Barnaby Joyce has declined to say whether Australia should remain within the Paris climate accord if the United States pulls out, in a departure from the official government line that Australia will stay the course.
While Australia’s energy and employment ministers have said this week Australia will honour its Paris commitments regardless of what Donald Trump decides, the Nationals leader and deputy prime minister was more guarded on Thursday.
Asked what Australia should do if Trump quit the treaty, Joyce told reporters: “Well, um, to speculate on a whole range of things is dangerous, to speculate on what Donald Trump might do is insanity.”
Pressed with a second question, Joyce said: “I’m going to watch my Twitter feed and see what happens.”
The US president confirmed on Thursday morning Australian time the formal decision of his administration about Paris was imminent.
Over this past weekend, the energy and environment minister, Josh Frydenberg, repeated previous statements by the prime minister, Malcolm Turnbull, that Australia was in the Paris accord for the long haul.
The employment minister, Michaelia Cash, during an appearance before Senate estimates on Wednesday, said the government had made it clear that the US staying the course with the global climate agreement was desirable and in Australia’s national interest.
She said Australia was committed to the Paris agreement and to our carbon emissions reduction target, and she said Australia’s interests were best served by the US maintaining its commitment to the Paris agreement.
Frydenberg said on Wednesday afternoon what Trump did was a matter for him but he noted the emissions intensity of the US economy was at its lowest level in 20 years. “It is moving in the right direction,” he said.
He said more than 140 countries had ratified the Paris agreement and “Australia takes our obligations to agreements we sign up to and ratify very seriously.
“Australia has commitments and we are sticking to those. I think we can meet our targets and we are making good progress in doing so.”
On Thursday, Malcolm Turnbull was asked whether history would repeat itself. Turnbull was asked whether he would follow Trump out of Paris, just as John Howard had followed George W Bush out of the Kyoto treaty.
Turnbull said Australia was staying in the agreement. “I repeat today, what I said on the 16th of November, when the treaty was ratified, when Australia makes a commitment to a global agreement, we follow through and that’s exactly what we’re doing.”
“We are committed to the Paris agreement, and we’re on track to meet our targets.”
In a television interview later on Thursday, Joyce also indicated Australia would stay the course. “The whole point of having international agreements is you comply with them,” the deputy prime minister told Sky News.
Joyce said Australia would comply with the Paris agreement in a way that would have a “minimal impact” on the job prospects of Australians.
But government conservatives have been signalling for months that Australia should review its commitments if Trump quits the treaty.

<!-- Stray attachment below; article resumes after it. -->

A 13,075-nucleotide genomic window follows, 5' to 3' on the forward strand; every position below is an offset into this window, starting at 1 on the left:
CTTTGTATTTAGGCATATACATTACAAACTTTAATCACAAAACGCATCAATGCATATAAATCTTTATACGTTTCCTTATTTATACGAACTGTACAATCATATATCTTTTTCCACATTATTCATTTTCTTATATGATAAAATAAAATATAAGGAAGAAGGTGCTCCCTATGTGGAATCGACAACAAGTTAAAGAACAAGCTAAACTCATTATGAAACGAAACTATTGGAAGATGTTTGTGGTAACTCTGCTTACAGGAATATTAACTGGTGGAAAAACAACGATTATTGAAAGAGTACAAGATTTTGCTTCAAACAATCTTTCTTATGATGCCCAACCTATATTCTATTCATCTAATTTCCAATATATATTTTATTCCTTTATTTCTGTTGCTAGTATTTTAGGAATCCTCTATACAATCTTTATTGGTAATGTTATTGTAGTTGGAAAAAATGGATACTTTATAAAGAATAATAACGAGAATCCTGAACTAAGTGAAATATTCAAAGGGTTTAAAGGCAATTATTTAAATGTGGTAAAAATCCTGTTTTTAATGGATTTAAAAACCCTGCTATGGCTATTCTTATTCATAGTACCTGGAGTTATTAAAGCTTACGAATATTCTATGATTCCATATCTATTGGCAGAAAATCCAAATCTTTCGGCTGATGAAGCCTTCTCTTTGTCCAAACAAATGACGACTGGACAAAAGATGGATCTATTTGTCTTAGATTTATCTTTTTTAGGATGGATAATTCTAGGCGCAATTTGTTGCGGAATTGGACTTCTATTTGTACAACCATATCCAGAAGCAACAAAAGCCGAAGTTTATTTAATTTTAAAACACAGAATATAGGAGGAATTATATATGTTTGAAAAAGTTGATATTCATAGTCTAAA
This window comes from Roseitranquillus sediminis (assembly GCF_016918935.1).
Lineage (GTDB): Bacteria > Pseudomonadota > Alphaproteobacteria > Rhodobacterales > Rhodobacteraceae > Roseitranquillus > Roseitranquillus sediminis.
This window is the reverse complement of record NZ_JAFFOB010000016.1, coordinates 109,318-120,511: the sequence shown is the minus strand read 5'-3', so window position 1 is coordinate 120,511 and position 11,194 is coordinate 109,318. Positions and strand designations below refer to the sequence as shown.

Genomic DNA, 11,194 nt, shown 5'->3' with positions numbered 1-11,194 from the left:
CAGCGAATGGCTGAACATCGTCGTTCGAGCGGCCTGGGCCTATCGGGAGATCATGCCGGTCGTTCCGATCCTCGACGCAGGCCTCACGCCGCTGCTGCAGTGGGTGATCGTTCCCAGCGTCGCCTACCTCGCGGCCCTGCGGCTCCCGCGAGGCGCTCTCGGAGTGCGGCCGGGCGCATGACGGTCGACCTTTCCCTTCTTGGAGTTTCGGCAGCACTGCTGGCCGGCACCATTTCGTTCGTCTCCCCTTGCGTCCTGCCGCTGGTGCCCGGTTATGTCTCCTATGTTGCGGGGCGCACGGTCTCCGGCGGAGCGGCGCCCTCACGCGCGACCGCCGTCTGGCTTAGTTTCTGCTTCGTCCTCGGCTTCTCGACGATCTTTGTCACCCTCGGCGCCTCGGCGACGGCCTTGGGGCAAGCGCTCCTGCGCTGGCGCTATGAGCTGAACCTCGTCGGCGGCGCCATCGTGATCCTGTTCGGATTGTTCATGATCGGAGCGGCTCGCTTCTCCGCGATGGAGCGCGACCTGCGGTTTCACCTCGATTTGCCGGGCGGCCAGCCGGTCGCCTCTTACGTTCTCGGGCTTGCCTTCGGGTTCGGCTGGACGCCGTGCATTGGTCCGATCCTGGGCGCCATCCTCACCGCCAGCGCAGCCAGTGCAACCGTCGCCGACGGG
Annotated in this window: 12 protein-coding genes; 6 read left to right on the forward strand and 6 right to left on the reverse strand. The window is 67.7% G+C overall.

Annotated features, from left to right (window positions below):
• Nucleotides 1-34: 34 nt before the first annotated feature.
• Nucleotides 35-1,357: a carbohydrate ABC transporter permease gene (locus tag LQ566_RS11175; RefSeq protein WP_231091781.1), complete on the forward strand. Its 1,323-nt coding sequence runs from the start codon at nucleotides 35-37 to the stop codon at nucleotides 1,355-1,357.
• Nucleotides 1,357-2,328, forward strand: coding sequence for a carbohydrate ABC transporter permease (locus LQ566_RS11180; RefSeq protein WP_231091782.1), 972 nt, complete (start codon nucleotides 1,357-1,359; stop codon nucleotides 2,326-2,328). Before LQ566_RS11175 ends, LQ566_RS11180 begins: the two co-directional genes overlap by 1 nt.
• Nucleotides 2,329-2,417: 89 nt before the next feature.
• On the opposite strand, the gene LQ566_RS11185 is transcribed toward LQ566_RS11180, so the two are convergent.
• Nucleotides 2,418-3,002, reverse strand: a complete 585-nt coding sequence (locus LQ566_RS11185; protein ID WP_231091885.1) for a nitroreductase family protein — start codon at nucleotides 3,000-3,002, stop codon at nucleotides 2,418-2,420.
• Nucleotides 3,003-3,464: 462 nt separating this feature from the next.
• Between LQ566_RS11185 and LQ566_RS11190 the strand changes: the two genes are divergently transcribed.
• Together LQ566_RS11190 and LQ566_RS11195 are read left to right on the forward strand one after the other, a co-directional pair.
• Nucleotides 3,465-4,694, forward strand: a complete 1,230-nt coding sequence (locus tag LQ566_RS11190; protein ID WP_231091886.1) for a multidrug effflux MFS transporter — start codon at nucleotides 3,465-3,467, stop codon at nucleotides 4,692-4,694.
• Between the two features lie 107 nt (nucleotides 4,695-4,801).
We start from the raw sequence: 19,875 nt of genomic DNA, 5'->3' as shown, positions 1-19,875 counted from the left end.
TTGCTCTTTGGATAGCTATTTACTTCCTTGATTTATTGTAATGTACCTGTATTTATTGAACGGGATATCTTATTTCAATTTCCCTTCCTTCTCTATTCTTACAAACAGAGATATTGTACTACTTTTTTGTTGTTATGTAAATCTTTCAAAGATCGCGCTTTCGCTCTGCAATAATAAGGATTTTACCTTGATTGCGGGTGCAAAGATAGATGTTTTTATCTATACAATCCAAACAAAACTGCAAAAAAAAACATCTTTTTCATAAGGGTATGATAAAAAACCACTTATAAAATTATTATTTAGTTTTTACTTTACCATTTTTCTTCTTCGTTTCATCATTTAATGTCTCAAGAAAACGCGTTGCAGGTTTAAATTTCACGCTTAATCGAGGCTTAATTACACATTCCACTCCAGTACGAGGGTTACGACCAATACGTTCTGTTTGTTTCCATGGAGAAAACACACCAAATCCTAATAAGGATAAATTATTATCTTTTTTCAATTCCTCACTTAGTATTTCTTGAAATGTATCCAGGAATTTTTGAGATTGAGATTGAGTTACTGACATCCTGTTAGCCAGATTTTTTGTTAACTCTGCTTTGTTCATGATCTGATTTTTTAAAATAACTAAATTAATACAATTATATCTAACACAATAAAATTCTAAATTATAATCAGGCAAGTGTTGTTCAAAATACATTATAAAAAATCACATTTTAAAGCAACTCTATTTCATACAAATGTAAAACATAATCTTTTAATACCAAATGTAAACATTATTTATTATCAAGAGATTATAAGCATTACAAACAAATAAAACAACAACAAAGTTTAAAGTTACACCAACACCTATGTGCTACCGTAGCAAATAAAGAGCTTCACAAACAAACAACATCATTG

The chairman of the government’s backbench committee on environment and energy, Craig Kelly, told Guardian Australia on Thursday if the US pulled out, Australia would need to consider its position.
“I think we should reconsider where the entire treaty is up to,” Kelly said.
The Sydney Liberal said Australia’s commitment under the agreement was “one of the most significant in the world” and he contrasted that commitment with undertakings from China and Russia, which he characterised as negligible.
He said the Paris treaty weakened America economically at the expense of two strategic adversaries, China and Russia. “Is that a good thing from Australia’s point of view?”
Kelly said if Trump chose to stay within the Paris framework, but scale back the US emissions reduction commitments, then Australia could follow suit.
As reports emerged from the US that Trump would likely pull out, Kelly posted on Facebook that he had “the champagne on ice”.
Kelly’s view will be shared by other conservatives. While he is yet to enter the fray on the Paris deal, Tony Abbott has been campaigning publicly against the renewable energy target he adjusted as prime minister for some months.
The assistant minister for social services and multicultural affairs, Zed Seselja, one of the government’s up-and-coming conservative figures, said last month Australia was already “doing more than our share, in my opinion”.
The frontbencher said Australia was committed to the Paris treaty as things stood, but if America withdrew, that would change the nature of the agreement. “Obviously you wouldn’t want to speculate, but if they were to pull out obviously that would change the nature of that agreement.”
Trump’s likely withdrawal from the Paris deal complicates the politics of energy policy for the Turnbull government, which next week will be handed the Finkel review of the national electricity market.
In a speech to an economic thinktank late on Wednesday, Frydenberg referenced the climate wars of the past decade, noting that energy policy had “destroyed two prime ministers and one opposition leader”.
He predicted “big battles” both within the Coalition – and potentially within Labor – and externally with stakeholders, as the government seeks to land a new policy post-Finkel.
There a widespread expectation among key industry groups that the chief scientist will use his looming report to recommend the government adopt a new low-emissions target, which would work in practice as a technology-neutral renewable energy target (RET).